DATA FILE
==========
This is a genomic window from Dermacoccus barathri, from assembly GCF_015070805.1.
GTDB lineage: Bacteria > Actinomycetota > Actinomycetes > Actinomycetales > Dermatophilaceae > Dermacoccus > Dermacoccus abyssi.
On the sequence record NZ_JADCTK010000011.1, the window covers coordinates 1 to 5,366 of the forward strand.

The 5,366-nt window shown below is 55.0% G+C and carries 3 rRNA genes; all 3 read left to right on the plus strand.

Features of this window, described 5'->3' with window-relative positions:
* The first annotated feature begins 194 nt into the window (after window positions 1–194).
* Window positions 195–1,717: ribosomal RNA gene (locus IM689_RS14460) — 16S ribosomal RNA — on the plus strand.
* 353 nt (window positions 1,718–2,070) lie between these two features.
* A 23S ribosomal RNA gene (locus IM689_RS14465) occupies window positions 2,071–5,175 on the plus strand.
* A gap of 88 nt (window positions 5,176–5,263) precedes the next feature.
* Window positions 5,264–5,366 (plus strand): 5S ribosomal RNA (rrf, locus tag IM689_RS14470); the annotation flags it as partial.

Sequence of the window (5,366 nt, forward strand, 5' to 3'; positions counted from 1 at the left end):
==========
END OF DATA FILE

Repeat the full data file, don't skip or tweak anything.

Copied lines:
This is a genomic window from Dermacoccus barathri, from assembly GCF_015070805.1.
GTDB lineage: Bacteria > Actinomycetota > Actinomycetes > Actinomycetales > Dermatophilaceae > Dermacoccus > Dermacoccus abyssi.
On the sequence record NZ_JADCTK010000011.1, the window covers coordinates 1 to 5,366 of the forward strand.

The 5,366-nt window shown below is 55.0% G+C and carries 3 rRNA genes; all 3 read left to right on the plus strand.

Features of this window, described 5'->3' with window-relative positions:
* The first annotated feature begins 194 nt into the window (after window positions 1–194).
* Window positions 195–1,717: ribosomal RNA gene (locus IM689_RS14460) — 16S ribosomal RNA — on the plus strand.
* 353 nt (window positions 1,718–2,070) lie between these two features.
* A 23S ribosomal RNA gene (locus IM689_RS14465) occupies window positions 2,071–5,175 on the plus strand.
* A gap of 88 nt (window positions 5,176–5,263) precedes the next feature.
* Window positions 5,264–5,366 (plus strand): 5S ribosomal RNA (rrf, locus tag IM689_RS14470); the annotation flags it as partial.

Sequence of the window (5,366 nt, forward strand, 5' to 3'; positions counted from 1 at the left end):